They're Listening To Your Cellphone
Last month CNN warned of malware that is circulating that can be used to spy on you through your cellphone.
Almost always installed without the user's knowledge, snoopware can be introduced in a variety of ways - most commonly through short message service (SMS) or multimedia messaging service (MMS) sent between mobile phones. Information taken is transmitted to the user at the other end who triggered the snoopware infiltration for download and perusal.
While there are multiple legitimate, or at least legal, uses for the various snoopware programs available - doting parents and suspicious company managers, most notably - bad intentions abound when it comes to the newfangled nefarious systems.
"New malware is capable of monitoring activities on mobile devices, including phone calls, messages, and e-mails, and we view it as an invasion of users' privacy," said Neil Book, president of SMobile.
New snoopware can activate a microphone or cameraphone even if the device isn't being used at the time. That means that the user at the other end can listen in on conversations and extract all types of personal and corporate information, or even activate a camera that can survey the activities of the owner. The mobile-targeting snoopware also offers a view of contact lists, text messages, e-mails, passwords - you name it.
This sounds so incredible, almost hoax like, but it really is a possibility. However for the malware to work it'll have to be designed for your specific model phone and it's software.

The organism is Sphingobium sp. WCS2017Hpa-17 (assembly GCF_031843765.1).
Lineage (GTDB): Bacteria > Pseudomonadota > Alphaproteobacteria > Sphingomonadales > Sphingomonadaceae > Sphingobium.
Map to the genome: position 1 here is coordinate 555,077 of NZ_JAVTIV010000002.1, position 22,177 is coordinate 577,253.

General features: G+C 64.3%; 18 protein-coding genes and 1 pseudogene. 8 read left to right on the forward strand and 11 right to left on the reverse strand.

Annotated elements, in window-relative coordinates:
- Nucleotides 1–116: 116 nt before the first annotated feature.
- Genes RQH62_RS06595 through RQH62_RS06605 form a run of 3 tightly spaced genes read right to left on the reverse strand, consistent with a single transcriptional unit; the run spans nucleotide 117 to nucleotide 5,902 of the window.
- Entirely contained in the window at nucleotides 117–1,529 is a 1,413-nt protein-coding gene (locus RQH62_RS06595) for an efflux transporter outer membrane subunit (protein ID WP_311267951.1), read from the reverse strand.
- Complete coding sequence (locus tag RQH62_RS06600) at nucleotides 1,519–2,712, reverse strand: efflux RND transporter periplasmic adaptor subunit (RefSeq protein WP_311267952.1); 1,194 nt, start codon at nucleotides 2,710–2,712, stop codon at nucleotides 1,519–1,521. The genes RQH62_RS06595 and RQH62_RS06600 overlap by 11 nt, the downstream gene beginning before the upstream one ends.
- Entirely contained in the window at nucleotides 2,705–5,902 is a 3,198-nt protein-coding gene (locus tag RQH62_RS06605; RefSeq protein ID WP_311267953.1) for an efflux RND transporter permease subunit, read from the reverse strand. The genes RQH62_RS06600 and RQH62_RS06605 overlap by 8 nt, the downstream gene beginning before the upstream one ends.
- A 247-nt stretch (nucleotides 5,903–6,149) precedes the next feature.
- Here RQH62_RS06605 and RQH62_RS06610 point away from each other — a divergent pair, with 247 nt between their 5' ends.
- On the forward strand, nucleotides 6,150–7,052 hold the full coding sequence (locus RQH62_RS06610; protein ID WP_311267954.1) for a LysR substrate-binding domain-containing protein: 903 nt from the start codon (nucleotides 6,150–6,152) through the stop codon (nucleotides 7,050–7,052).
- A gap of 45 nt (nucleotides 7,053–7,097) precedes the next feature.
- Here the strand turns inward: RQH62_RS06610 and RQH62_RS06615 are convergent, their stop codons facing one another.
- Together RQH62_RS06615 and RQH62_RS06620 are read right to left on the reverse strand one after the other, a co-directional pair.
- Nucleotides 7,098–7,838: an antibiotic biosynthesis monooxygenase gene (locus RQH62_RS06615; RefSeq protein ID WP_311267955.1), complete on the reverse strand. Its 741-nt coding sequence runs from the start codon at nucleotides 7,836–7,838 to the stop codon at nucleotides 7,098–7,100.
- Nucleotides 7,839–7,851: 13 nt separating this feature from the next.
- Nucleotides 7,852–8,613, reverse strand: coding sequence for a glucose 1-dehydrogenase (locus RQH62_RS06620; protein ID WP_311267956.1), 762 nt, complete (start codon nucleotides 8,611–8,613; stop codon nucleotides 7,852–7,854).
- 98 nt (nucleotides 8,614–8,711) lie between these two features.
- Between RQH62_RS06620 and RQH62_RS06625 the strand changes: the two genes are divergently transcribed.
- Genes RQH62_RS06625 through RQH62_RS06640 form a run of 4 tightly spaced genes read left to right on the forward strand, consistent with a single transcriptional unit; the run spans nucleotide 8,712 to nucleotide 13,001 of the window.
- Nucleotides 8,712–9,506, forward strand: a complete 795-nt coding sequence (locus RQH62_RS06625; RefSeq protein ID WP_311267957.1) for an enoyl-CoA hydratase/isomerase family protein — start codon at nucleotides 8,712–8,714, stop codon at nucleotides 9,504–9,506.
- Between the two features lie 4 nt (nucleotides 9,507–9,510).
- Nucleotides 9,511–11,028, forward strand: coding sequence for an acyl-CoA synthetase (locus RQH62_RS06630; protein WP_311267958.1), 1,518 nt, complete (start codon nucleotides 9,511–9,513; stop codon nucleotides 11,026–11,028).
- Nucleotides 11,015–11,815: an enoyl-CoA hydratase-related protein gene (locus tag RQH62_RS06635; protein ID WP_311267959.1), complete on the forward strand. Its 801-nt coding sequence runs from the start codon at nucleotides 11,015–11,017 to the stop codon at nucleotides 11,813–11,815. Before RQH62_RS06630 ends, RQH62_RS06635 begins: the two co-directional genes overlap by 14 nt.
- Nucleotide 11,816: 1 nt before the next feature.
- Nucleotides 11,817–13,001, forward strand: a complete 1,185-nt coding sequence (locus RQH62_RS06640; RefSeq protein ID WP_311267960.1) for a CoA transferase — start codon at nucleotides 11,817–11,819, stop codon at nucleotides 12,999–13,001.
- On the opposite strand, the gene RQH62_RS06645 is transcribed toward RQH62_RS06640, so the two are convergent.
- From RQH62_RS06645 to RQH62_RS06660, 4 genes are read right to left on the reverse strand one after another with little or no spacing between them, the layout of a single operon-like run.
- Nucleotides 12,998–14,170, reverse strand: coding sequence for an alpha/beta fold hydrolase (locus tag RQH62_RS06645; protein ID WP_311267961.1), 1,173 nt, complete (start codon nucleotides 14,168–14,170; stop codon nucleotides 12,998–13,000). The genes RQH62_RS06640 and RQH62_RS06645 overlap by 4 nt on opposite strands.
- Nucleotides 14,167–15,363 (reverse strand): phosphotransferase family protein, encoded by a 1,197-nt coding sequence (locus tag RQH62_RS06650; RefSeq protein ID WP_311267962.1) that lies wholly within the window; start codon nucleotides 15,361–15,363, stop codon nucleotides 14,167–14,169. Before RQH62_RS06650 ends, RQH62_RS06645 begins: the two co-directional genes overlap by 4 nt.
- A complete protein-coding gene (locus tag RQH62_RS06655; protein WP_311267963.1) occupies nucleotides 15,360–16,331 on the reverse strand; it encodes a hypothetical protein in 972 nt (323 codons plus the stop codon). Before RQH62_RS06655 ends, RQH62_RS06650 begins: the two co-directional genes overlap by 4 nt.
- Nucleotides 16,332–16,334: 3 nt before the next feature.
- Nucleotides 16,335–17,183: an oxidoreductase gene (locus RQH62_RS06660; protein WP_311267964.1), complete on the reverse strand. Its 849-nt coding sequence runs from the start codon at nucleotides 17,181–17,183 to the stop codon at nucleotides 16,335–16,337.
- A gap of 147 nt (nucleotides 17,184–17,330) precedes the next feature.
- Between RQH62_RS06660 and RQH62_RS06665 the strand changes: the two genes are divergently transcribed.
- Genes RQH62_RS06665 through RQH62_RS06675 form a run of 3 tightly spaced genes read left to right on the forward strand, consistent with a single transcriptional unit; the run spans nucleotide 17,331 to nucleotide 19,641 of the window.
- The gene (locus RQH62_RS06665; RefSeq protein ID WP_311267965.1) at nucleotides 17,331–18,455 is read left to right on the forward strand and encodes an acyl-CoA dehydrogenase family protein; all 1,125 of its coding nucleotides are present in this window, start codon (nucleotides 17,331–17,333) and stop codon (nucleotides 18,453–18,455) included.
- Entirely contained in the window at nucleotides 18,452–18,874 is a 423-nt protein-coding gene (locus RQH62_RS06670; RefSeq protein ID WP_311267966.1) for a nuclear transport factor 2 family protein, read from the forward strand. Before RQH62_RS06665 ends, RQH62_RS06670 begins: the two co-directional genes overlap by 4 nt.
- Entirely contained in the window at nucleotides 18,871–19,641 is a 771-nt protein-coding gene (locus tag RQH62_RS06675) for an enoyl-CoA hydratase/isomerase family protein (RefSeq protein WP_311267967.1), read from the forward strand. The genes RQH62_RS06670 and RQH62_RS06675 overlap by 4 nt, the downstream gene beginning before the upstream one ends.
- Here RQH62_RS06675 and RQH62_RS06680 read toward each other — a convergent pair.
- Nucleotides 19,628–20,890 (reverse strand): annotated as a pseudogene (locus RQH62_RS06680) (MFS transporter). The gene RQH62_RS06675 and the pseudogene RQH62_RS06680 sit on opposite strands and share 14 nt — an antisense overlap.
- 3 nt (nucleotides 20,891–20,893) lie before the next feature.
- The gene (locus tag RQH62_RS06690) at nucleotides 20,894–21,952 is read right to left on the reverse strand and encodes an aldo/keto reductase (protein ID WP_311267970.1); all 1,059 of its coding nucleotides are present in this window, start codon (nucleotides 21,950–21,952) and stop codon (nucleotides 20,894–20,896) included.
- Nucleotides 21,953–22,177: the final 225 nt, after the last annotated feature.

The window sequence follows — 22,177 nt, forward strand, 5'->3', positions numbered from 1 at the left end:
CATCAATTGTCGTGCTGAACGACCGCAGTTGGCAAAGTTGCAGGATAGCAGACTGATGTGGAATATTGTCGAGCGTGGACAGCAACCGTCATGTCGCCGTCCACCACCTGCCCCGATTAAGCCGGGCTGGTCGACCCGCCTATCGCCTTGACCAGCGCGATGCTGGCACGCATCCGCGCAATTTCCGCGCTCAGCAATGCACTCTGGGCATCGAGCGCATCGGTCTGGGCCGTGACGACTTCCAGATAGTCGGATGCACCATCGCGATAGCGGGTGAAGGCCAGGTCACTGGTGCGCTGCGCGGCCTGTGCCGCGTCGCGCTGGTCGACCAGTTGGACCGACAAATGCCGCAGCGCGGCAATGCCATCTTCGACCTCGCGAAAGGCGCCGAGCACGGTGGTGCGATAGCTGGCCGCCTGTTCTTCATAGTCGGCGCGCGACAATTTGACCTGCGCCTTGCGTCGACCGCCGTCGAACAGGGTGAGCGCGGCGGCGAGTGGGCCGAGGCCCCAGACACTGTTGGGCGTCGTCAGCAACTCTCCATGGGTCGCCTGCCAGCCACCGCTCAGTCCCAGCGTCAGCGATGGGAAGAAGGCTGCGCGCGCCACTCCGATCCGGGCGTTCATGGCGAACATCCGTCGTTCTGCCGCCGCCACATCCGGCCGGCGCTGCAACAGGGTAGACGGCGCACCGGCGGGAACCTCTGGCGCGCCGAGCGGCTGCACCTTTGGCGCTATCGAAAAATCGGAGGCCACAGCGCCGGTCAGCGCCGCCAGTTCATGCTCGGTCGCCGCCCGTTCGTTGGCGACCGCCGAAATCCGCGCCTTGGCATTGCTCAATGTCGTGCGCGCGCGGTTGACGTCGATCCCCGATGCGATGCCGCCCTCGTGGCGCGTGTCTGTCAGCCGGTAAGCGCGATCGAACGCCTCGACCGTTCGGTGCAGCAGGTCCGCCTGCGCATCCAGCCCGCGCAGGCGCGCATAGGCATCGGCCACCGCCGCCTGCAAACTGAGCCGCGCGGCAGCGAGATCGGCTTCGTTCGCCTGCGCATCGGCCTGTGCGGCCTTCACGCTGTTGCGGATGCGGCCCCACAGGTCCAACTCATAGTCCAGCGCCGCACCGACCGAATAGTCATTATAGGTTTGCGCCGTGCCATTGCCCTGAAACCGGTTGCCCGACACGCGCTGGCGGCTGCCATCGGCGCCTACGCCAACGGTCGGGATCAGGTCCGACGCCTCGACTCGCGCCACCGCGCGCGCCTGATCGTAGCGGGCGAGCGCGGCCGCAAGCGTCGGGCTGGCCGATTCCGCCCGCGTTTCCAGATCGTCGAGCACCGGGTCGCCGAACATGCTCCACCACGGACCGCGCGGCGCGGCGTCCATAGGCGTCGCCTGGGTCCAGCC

Luckily most phones use completely different software. From carrirer to carrier they're different too. So, if you're using a popular model it is far more likely you could be infected with such malware. But if you're using a model that's not quite so popular, chances are you'll be safe from infection and any spying.
Look for the cell phone carriers like AT&T Wireless and Verizon Wireless to start offering antivirus solutions for your phones. But everyone should demand that it's provided without charge. After-all, the wireless carriers love to say that they're protecting their network whenever you want to use another carrier's phone. so now it's time to rub that BS excuse back in their face and demand they protect their network with anti-virus packages at their expense.
Posted in Computing & Tech News
by usrbingeek at 2007-06-11 03:40 ET (GMT-5) | 2 Comments | Permalink
This is happening to me! I want to learn more! Please Help!
I agree. Otherwise AT&T can change their motto to
"Your world delivered: To the NSA."